The Inflation Reduction Act (IRA) is one of the largest bills ever addressing climate change. Passed by Congress on August 12, 2022. President Joe Biden signed the bill on August 16. This $737 billion measure invests more than $369 billion of its total spending toward energy security and climate change measures. The bill aims to drive down energy costs for end consumers, increase energy security and reduce the emissions of greenhouse gases.
More than $9 billion has been made available for home energy rebates for those who invest in energy-efficient systems and technology. The bill includes ten years of tax credits for consumers with heat pumps, solar rooftops, and energy-efficient HVAC systems or water heaters.
How to Take Advantage of These Incentives
These types of incentives included in the bill encompass a variety of energy-efficient home improvements. Homeowners who install eligible HVAC equipment, heat pump water heaters, or components such as doors, windows, or insulation that improve a home’s energy efficiency can subtract the credit from their tax liability through the end of the year 2032.
The credit each homeowner can claim totals 30% of the cost of improvements. There is an annual limit of $600 for approved HVAC equipment and $600 for building components for a total of up to $1,200 per year in credits that you can take through the end of 2032. There is no cap on the number of credits that one can take beyond the yearly limit. Homeowners who install heat pumps, heat-pump water heaters, biomass-fueled stoves, or boilers can take a credit of up to $2,000. If you aren’t sure what improvements you can make to take advantage of the credits available, the bill also allows for a $150 credit for a home energy audit.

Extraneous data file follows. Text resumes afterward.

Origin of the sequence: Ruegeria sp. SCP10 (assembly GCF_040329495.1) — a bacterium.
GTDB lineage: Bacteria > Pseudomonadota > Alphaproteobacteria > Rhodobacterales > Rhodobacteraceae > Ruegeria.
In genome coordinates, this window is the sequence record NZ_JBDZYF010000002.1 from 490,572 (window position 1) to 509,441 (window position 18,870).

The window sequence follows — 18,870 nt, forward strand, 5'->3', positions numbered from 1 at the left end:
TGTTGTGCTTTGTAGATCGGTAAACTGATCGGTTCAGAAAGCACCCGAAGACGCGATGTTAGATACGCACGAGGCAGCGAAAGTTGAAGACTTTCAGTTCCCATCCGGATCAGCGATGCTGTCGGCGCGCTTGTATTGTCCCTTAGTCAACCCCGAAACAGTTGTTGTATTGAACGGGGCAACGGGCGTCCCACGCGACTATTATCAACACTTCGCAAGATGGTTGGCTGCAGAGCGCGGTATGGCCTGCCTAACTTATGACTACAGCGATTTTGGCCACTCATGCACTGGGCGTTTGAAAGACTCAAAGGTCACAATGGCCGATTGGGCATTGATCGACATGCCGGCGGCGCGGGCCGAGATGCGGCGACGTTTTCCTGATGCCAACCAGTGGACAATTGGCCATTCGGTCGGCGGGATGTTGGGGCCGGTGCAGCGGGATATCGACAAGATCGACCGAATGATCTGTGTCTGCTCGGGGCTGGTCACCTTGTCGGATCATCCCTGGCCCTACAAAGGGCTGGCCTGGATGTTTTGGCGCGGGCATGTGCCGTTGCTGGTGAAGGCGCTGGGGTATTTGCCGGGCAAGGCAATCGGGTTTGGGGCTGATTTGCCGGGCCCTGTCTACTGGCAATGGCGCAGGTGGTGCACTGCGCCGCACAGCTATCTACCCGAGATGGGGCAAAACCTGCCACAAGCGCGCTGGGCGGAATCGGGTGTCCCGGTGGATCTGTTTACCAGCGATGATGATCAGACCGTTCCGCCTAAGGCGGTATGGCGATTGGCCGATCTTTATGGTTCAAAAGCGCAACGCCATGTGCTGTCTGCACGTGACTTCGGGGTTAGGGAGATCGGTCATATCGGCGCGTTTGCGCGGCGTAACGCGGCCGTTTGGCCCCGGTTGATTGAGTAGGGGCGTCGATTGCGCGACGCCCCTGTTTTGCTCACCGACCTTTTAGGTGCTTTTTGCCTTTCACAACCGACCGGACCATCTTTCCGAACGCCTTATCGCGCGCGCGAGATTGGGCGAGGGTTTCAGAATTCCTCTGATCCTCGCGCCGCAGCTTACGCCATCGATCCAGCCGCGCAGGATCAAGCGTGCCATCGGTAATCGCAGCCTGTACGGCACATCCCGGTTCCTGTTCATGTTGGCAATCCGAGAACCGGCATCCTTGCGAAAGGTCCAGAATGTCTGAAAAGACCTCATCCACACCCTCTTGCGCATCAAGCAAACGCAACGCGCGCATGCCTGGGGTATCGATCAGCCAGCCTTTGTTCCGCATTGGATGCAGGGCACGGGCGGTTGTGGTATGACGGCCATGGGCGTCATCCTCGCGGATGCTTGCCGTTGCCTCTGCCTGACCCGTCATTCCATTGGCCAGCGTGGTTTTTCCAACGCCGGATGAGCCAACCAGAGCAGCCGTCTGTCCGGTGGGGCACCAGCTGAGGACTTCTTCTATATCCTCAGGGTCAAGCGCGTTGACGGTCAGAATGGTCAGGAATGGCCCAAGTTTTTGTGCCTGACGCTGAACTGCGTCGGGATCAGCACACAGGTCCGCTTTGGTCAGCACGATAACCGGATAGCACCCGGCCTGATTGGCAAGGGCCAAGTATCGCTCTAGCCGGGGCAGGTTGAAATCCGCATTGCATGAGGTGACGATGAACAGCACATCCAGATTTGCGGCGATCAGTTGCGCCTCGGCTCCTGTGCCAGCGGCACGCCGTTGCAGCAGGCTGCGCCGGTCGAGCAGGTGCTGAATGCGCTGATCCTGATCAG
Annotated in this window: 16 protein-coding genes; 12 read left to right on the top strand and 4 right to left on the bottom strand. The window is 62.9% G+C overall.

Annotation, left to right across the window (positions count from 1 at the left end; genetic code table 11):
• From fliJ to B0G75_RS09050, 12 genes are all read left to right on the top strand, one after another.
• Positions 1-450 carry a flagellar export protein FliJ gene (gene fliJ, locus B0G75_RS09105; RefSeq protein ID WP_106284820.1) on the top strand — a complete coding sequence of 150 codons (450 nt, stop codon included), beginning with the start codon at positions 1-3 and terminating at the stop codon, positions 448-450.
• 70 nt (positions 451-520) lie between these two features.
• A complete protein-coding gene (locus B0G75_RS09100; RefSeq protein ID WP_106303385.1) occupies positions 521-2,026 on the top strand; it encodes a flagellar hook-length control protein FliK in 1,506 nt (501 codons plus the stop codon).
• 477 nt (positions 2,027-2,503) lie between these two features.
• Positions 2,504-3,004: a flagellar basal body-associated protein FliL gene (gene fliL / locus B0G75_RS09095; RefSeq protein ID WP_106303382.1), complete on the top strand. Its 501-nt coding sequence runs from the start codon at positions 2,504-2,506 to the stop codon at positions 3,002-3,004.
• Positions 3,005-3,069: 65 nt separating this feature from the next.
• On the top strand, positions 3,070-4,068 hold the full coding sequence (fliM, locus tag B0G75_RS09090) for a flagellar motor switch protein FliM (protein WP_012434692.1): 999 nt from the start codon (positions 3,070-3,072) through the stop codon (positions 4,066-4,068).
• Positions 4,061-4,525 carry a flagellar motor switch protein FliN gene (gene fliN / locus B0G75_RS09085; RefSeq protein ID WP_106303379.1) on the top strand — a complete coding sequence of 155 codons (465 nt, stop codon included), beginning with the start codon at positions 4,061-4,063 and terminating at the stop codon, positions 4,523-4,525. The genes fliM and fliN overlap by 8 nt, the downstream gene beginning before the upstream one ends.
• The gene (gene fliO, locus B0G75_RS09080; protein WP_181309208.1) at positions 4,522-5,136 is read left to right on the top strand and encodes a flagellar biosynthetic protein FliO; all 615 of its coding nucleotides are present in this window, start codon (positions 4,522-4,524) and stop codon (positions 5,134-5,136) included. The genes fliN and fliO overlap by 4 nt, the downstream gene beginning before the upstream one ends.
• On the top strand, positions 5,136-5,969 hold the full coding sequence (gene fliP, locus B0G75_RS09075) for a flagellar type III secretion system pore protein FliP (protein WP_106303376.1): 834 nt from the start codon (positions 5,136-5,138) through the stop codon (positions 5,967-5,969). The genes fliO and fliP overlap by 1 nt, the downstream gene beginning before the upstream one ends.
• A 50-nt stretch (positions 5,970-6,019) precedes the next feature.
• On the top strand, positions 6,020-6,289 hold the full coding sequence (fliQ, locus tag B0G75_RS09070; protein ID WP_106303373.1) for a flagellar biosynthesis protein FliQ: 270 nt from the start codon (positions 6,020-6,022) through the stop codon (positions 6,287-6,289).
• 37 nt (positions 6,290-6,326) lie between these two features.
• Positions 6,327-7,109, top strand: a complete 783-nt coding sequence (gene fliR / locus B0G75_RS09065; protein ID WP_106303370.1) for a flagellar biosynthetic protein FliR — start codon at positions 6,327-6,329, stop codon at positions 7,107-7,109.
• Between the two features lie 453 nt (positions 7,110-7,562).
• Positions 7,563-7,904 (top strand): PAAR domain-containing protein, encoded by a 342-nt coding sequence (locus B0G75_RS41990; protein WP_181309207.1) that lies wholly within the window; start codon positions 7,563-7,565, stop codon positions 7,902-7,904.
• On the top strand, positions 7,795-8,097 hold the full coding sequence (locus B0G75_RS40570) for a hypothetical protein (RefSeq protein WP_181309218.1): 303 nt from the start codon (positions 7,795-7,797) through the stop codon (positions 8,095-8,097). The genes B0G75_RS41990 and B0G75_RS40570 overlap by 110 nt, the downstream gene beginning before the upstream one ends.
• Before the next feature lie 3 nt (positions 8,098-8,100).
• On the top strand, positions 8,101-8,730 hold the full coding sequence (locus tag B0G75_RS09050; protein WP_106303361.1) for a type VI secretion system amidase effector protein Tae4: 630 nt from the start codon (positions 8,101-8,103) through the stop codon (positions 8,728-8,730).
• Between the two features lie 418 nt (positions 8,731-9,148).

What Qualifying Improvements Can I Make?
You can make many changes that will qualify for tax credits and rebates under the Inflation Reduction Act. Here are some of the most common ones that will help reduce your home’s energy costs and qualify for incentives.
Repair Air Leaks
This is a great time to weatherize your home. Plugging up the areas in your home where air leaks out will stop your cool air from leaking out in the summer and your hot hair from leaking out in the winter and help your existing HVAC system run more efficiently.
You may have gaps along your baseboards, windows, doors, or electrical outlets. Fireplace dampers and holes where pipes enter or exit may also allow air to leak out. Repairing areas where there is a draft can provide savings on energy. While repairing some of these issues may be as simple and inexpensive as applying caulk or weather stripping, others may require more substantial effort and cost more.
While you can do your own inspection, the IRA $150 rebate for a home energy audit can help if you require assistance. A qualified professional can help you locate these leaks and recommend changes to correct them. Once you know where the problems lie, you can put the IRA 30% tax credits to work up to a maximum of $1,200 a year to weatherize. If you make less than $150% of the local median income, you also qualify for up to $1,600 in rebates for any materials you may need to accomplish your goal.